A beer knot is a bend used to join tubular webbing. Its most common application is in constructing slings used in rock climbing. Compared with the water knot, it has the advantages of a higher strength, smaller profile, and a cleaner appearance due to the lack of free-hanging tails. However, the beer knot can be more difficult to tie than the water knot, and one of the tails is hidden from view, making safety checks for adequate tail length more difficult.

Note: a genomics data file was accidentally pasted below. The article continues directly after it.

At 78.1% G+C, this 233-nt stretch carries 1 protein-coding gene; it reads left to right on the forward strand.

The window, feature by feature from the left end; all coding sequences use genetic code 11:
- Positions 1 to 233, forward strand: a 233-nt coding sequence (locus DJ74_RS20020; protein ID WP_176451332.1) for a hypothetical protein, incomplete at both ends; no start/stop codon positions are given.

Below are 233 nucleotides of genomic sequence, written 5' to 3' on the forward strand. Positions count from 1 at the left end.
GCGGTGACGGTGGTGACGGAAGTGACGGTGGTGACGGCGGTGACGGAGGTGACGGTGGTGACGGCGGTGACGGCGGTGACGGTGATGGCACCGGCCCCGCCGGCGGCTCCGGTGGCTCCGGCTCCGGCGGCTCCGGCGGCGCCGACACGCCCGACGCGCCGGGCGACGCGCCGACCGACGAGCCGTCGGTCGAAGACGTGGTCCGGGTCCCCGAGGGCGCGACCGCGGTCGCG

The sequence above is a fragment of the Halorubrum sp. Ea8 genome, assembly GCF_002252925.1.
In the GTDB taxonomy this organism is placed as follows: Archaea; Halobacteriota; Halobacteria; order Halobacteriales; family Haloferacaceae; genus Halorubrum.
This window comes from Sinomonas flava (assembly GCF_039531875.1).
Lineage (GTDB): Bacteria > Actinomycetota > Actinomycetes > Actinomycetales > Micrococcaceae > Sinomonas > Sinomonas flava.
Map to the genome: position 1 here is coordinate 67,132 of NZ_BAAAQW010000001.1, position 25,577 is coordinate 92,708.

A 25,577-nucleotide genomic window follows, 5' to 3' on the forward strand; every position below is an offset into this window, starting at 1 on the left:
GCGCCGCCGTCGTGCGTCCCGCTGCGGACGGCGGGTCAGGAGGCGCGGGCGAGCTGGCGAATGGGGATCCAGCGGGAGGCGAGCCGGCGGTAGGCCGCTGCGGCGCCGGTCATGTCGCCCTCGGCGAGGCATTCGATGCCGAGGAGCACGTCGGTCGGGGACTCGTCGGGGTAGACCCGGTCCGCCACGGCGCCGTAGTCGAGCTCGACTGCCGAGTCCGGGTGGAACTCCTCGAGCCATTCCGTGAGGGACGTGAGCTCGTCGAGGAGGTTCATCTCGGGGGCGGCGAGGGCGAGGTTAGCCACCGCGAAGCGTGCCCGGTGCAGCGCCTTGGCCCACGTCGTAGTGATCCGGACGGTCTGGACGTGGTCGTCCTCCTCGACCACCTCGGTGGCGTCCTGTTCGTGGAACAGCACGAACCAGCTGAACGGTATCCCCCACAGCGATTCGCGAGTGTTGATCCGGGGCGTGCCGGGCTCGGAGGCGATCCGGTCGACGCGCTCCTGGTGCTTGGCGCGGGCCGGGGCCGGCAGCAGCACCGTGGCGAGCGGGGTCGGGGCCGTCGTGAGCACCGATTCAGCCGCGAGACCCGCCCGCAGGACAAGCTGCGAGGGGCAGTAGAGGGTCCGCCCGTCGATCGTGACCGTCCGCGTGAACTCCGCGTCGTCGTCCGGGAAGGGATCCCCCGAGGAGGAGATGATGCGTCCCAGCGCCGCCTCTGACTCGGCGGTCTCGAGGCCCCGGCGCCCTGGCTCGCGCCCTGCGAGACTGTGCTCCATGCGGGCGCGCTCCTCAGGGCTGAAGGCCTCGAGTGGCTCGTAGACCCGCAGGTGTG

|Typical use||Making slings with tubular webbing|
|Caveat||Difficult to visually assess the length of the free end inside webbing|
Testing by PMI in 1995 showed that the beer knot preserves about 80% of the strength of the webbing.
The beer knot was introduced to the National Speleological Society in the 1980s by Peter Ludwig, from Austria.
- Smith, Bruce; Padgett, Allen (1997). On Rope. National Speleological Society; 2nd edition. p. 51.